Air India: Tatas should raise up to Rs 15,000 crore in loans to support the purchase of Air India

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The Tata Group could raise as much as 15,000 crore rupees with a syndicated loan to support its acquisition of Air India, people familiar with the matter told ET.

The loan can be lifted with a three-year maturity offering around 7%, they said.

The State Bank of India (SBI) is expected to be the primary banker for the proposed syndication, as it has already issued a bank guarantee required for the tender.

A group of foreign banks including Standard Chartered, Citi, Deutsche, JP Morgan and Barclays and some local banks are in talks with the group, sources said.

“If foreign banks are not divorced, SBI will remain the key banker,” one said.

Individual banks could not be contacted immediately for comment. SBI did not respond to ET’s query at press time on Sunday.

A spokesperson for Tata Sons said: “We have been declared the winners of the offer (for Air India). We look forward to working with the Indian government to complete the process over the next few months. We will not be able to comment further until later.

The auto-aviation conglomerate was declared the winner of the national carrier on Friday after a process that lasted nearly four years and two attempts. The letter of intent is expected to be delivered to the Tatas on Monday.

The contours of the proposed loan are being discussed and the end use of the product is yet to be concluded, the people named above said. Options for bonds are also not excluded, they said.

Even overseas fundraising can be explored depending on the cost of coverage, they said.

“It all depends on the fungibility of the money and how the group wants to structure it,” said one of the people involved in the case.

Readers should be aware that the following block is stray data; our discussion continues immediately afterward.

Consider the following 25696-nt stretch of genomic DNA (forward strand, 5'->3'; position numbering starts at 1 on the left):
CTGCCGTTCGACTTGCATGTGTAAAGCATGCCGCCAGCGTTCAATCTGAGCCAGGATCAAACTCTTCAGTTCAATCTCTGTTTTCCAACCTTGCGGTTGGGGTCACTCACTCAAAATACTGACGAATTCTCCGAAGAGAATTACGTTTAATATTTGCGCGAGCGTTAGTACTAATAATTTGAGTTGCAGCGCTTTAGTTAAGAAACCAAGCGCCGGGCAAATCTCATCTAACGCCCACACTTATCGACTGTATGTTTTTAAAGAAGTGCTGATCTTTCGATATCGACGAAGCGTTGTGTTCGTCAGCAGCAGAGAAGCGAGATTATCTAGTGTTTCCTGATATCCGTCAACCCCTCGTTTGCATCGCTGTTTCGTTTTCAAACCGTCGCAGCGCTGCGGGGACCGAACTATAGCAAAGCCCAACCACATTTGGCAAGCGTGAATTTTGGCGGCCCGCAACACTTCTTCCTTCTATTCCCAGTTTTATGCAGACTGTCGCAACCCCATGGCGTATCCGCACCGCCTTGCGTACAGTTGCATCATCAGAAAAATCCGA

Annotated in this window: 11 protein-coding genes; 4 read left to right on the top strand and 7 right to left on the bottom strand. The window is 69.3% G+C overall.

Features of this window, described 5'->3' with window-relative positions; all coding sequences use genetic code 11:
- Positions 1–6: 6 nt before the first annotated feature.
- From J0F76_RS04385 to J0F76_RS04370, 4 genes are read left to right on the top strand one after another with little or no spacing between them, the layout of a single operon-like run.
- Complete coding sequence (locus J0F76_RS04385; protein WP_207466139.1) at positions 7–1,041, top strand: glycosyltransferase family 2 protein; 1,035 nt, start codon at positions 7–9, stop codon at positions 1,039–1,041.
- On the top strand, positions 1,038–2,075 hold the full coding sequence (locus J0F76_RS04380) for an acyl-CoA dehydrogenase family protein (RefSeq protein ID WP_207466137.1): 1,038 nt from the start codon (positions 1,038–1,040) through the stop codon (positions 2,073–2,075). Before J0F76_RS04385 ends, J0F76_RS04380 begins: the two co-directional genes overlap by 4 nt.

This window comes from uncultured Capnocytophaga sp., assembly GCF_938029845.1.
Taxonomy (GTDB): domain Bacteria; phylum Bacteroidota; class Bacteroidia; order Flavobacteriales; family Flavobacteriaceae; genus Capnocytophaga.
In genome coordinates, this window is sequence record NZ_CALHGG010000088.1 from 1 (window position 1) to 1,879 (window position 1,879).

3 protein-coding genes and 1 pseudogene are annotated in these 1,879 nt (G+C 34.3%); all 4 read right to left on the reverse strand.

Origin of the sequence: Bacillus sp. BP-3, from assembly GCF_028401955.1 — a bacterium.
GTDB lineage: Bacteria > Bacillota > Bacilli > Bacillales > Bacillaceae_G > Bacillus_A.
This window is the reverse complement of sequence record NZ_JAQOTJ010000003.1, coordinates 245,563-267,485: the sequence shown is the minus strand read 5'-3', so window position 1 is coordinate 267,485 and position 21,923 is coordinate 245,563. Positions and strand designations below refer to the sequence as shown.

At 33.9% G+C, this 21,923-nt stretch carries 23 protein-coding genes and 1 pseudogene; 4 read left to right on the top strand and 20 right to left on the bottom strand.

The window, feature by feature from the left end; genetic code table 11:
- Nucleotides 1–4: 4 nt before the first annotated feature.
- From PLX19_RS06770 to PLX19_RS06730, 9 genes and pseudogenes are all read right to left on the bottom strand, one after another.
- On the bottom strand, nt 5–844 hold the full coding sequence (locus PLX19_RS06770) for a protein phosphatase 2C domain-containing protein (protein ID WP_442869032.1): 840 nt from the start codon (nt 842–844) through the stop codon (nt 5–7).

There are certain limits for local banks that finance any land acquisition. However, public sector lenders benefit from an exemption.

“The relationship between the SBI and Tata goes very far,” said one of the people. “Even foreign lenders have contacted the group to solicit their participation in any fundraising. ”

Some foreign banks have reportedly sent termsheets to the Tatas.

Lenders are expected to hold another round of talks this week, sources said.

Tata Sons, a triple A rated entity, may well be the borrower in a possible fundraising structure. If he takes out a loan, it will be cheaper than any existing Air India debt. The proceeds could be used to refinance and reduce financing costs. Under the current circumstances, Air India in its current form is charged lower credit by the lenders.

“SBI appears to be a preferred bank because it also issued BG for the bidding process. The bank is in constant contact with the Tata group, ”said a senior banker.

Air India’s total debt at the end of August was Rs 61,562 crore. From this the Tatas took charge of Rs 15,300 crore.

Almost all of the debt – some of which is non-convertible debentures – is short-term with a term of one year, said a person familiar with the development. The borrowing rates vary between 7 and 9.5%. “Some of them are backed by sovereign government guarantees while others are not,” he said. “Ownership of the loan has changed and it is now up to the Tatas to refinance or pay them back.”

The procurement process is expected to be completed by December of this year. This has created lending opportunities for banks which have faced moderate credit growth since the pandemic began in March of last year.


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